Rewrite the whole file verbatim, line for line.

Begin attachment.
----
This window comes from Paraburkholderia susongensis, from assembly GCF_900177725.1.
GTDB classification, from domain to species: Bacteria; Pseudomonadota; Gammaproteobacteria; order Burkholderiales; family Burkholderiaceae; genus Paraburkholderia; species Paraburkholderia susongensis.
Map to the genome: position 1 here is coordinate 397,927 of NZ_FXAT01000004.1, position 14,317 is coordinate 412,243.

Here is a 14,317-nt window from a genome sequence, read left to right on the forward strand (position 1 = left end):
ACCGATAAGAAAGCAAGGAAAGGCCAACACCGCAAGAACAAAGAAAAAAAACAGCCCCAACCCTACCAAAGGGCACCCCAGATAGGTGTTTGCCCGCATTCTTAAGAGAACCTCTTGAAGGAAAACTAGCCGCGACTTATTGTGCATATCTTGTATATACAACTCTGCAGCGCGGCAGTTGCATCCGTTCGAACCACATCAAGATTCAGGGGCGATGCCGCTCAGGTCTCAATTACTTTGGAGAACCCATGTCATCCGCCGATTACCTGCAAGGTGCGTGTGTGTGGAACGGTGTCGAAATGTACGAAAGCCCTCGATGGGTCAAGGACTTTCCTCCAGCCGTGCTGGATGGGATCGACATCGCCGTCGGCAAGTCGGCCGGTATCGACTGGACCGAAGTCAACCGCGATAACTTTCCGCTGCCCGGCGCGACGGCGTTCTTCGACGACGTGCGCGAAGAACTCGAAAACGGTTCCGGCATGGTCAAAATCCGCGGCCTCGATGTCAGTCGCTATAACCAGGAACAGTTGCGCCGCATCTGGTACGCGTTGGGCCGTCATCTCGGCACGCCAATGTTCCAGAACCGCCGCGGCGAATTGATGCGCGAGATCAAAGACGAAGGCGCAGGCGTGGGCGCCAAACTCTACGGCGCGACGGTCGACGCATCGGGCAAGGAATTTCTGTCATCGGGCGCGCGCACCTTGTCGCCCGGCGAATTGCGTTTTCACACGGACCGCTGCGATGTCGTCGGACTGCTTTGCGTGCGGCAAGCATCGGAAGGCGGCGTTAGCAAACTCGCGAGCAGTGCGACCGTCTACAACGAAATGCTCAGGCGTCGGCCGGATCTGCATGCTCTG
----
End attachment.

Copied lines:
This window comes from Paraburkholderia susongensis, from assembly GCF_900177725.1.
GTDB classification, from domain to species: Bacteria; Pseudomonadota; Gammaproteobacteria; order Burkholderiales; family Burkholderiaceae; genus Paraburkholderia; species Paraburkholderia susongensis.
Map to the genome: position 1 here is coordinate 397,927 of NZ_FXAT01000004.1, position 14,317 is coordinate 412,243.

Here is a 14,317-nt window from a genome sequence, read left to right on the forward strand (position 1 = left end):
ACCGATAAGAAAGCAAGGAAAGGCCAACACCGCAAGAACAAAGAAAAAAAACAGCCCCAACCCTACCAAAGGGCACCCCAGATAGGTGTTTGCCCGCATTCTTAAGAGAACCTCTTGAAGGAAAACTAGCCGCGACTTATTGTGCATATCTTGTATATACAACTCTGCAGCGCGGCAGTTGCATCCGTTCGAACCACATCAAGATTCAGGGGCGATGCCGCTCAGGTCTCAATTACTTTGGAGAACCCATGTCATCCGCCGATTACCTGCAAGGTGCGTGTGTGTGGAACGGTGTCGAAATGTACGAAAGCCCTCGATGGGTCAAGGACTTTCCTCCAGCCGTGCTGGATGGGATCGACATCGCCGTCGGCAAGTCGGCCGGTATCGACTGGACCGAAGTCAACCGCGATAACTTTCCGCTGCCCGGCGCGACGGCGTTCTTCGACGACGTGCGCGAAGAACTCGAAAACGGTTCCGGCATGGTCAAAATCCGCGGCCTCGATGTCAGTCGCTATAACCAGGAACAGTTGCGCCGCATCTGGTACGCGTTGGGCCGTCATCTCGGCACGCCAATGTTCCAGAACCGCCGCGGCGAATTGATGCGCGAGATCAAAGACGAAGGCGCAGGCGTGGGCGCCAAACTCTACGGCGCGACGGTCGACGCATCGGGCAAGGAATTTCTGTCATCGGGCGCGCGCACCTTGTCGCCCGGCGAATTGCGTTTTCACACGGACCGCTGCGATGTCGTCGGACTGCTTTGCGTGCGGCAAGCATCGGAAGGCGGCGTTAGCAAACTCGCGAGCAGTGCGACCGTCTACAACGAAATGCTCAGGCGTCGGCCGGATCTGCATGCTCTG